Various pathologic conditions result in jaundice, a yellowing of the skin due to a buildup of bilirubin. Patients with jaundice commonly report experiencing an intense non-histaminergic itch. Despite this association, the pruritogenic capacity of bilirubin itself has not been described, and no bilirubin receptor has been identified. Here, we demonstrate that pathophysiologic levels of bilirubin excite peripheral itch sensory neurons and elicit pruritus through MRGPRs, a family of G-protein coupled receptors expressed in primary sensory neurons. Bilirubin binds and activates two MRGPRs, mouse MRGPRA1 and human MRGPRX4. In two mouse models of pathologic hyperbilirubinemia, we show that genetic deletion of either Mrgpra1 or Blvra, the gene that encodes the bilirubin-producing enzyme biliverdin reductase, attenuates itch. Similarly, plasma isolated from hyperbilirubinemic patients evoked itch in wild-type animals but not Mrgpra1-/- animals. Removing bilirubin decreased the pruritogenic capacity of patient plasma. Based on these data, targeting MRGPRs is a promising strategy for alleviating jaundice-associated itch.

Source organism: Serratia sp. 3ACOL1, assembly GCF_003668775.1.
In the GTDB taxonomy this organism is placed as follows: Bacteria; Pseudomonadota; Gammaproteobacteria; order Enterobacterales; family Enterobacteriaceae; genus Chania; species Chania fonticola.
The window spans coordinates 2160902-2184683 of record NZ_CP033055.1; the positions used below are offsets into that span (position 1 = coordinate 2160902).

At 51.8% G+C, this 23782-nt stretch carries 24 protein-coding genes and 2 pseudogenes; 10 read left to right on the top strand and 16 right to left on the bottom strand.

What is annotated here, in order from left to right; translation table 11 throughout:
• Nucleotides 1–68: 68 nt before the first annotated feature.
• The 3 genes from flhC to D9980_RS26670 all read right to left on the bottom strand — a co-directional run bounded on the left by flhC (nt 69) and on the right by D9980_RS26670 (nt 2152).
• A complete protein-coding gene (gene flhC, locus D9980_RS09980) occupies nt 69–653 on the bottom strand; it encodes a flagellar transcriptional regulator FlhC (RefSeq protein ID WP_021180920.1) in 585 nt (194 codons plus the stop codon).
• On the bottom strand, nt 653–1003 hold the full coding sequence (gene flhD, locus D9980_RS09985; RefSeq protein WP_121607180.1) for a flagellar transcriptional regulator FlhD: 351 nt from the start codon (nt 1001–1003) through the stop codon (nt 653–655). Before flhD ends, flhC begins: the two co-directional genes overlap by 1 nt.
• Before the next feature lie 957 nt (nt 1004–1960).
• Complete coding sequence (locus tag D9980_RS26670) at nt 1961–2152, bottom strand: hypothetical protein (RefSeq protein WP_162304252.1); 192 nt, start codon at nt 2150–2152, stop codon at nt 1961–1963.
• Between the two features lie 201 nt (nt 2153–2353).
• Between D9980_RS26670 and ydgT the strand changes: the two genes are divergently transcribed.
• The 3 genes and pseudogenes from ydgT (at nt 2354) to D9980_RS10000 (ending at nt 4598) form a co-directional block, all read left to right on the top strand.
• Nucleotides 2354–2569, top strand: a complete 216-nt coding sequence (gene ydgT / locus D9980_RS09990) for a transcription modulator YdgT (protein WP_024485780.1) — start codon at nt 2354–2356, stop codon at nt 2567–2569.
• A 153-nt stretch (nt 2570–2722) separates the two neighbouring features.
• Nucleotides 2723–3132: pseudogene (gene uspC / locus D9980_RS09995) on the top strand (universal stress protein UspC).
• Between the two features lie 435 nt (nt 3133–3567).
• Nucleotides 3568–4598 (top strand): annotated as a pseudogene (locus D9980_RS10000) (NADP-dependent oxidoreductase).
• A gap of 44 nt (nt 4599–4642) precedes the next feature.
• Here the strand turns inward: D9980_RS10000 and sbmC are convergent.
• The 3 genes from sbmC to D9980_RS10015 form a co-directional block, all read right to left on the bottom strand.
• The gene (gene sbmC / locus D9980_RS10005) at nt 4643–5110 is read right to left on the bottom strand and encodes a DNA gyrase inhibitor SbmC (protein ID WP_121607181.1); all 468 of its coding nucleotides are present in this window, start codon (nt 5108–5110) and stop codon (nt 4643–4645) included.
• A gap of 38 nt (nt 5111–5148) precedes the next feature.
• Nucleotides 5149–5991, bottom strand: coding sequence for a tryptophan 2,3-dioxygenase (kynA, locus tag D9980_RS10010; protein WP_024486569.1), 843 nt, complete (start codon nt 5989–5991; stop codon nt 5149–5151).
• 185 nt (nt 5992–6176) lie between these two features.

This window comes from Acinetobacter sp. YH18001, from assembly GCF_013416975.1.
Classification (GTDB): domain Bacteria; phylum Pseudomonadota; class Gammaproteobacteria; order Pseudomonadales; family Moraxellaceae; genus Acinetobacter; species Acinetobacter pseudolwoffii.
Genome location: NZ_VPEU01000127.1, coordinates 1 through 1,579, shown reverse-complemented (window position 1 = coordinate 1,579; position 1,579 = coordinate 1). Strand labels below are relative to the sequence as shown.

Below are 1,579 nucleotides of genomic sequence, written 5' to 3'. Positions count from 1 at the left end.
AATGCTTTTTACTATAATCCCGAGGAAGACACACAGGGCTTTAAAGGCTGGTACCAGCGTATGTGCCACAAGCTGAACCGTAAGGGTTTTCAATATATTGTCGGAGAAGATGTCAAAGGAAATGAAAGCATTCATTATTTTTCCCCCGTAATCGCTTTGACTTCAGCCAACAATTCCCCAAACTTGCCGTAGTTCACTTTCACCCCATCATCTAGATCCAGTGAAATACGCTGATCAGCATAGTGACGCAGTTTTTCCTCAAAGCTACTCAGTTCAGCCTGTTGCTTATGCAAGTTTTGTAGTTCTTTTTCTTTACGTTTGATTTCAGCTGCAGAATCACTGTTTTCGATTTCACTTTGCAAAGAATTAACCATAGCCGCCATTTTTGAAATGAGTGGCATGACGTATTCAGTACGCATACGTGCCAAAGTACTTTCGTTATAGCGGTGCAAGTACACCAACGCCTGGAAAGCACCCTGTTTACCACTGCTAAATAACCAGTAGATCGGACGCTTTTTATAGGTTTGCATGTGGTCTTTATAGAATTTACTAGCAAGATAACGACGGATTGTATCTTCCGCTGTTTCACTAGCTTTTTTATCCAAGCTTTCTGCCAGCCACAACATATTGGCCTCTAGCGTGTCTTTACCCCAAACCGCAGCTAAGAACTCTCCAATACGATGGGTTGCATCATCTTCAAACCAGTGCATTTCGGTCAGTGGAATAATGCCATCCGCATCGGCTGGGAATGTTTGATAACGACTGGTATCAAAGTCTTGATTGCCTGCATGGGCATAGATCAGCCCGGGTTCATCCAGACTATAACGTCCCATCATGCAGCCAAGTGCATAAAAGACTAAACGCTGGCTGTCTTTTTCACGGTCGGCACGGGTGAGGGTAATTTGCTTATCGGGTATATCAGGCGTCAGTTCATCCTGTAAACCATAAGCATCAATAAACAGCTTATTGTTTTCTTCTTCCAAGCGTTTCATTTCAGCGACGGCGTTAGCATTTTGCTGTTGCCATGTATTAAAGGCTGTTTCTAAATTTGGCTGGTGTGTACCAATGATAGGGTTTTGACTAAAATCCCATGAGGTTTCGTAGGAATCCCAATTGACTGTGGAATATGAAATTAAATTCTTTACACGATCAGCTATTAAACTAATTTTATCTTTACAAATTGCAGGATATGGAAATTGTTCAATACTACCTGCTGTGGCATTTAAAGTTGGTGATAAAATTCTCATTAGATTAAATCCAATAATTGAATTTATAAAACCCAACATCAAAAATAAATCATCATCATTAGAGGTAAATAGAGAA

|Original language||English (US)|
|State||Published - 2019|
ASJC Scopus subject areas
- Biochemistry, Genetics and Molecular Biology(all)
- Immunology and Microbiology(all)